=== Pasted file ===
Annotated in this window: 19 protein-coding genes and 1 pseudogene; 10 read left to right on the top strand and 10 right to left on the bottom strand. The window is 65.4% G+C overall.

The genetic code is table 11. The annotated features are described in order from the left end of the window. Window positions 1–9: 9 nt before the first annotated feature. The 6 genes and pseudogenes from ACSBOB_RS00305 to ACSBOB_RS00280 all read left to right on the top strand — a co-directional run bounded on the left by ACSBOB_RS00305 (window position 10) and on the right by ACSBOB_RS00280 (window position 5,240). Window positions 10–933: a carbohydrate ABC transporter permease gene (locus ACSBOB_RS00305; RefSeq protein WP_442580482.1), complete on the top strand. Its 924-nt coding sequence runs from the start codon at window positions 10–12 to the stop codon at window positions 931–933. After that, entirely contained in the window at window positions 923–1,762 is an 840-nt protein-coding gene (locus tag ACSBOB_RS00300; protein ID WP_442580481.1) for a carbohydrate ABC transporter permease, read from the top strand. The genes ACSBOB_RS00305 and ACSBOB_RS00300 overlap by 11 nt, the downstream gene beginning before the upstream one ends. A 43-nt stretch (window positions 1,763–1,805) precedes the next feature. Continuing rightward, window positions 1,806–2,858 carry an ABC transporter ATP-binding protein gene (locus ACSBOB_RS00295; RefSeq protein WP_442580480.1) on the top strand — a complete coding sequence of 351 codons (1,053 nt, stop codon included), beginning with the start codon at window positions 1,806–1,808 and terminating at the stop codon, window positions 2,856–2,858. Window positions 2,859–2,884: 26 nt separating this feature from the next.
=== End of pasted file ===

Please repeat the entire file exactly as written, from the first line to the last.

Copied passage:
Annotated in this window: 19 protein-coding genes and 1 pseudogene; 10 read left to right on the top strand and 10 right to left on the bottom strand. The window is 65.4% G+C overall.

The genetic code is table 11. The annotated features are described in order from the left end of the window. Window positions 1–9: 9 nt before the first annotated feature. The 6 genes and pseudogenes from ACSBOB_RS00305 to ACSBOB_RS00280 all read left to right on the top strand — a co-directional run bounded on the left by ACSBOB_RS00305 (window position 10) and on the right by ACSBOB_RS00280 (window position 5,240). Window positions 10–933: a carbohydrate ABC transporter permease gene (locus ACSBOB_RS00305; RefSeq protein WP_442580482.1), complete on the top strand. Its 924-nt coding sequence runs from the start codon at window positions 10–12 to the stop codon at window positions 931–933. After that, entirely contained in the window at window positions 923–1,762 is an 840-nt protein-coding gene (locus tag ACSBOB_RS00300; protein ID WP_442580481.1) for a carbohydrate ABC transporter permease, read from the top strand. The genes ACSBOB_RS00305 and ACSBOB_RS00300 overlap by 11 nt, the downstream gene beginning before the upstream one ends. A 43-nt stretch (window positions 1,763–1,805) precedes the next feature. Continuing rightward, window positions 1,806–2,858 carry an ABC transporter ATP-binding protein gene (locus ACSBOB_RS00295; RefSeq protein WP_442580480.1) on the top strand — a complete coding sequence of 351 codons (1,053 nt, stop codon included), beginning with the start codon at window positions 1,806–1,808 and terminating at the stop codon, window positions 2,856–2,858. Window positions 2,859–2,884: 26 nt separating this feature from the next.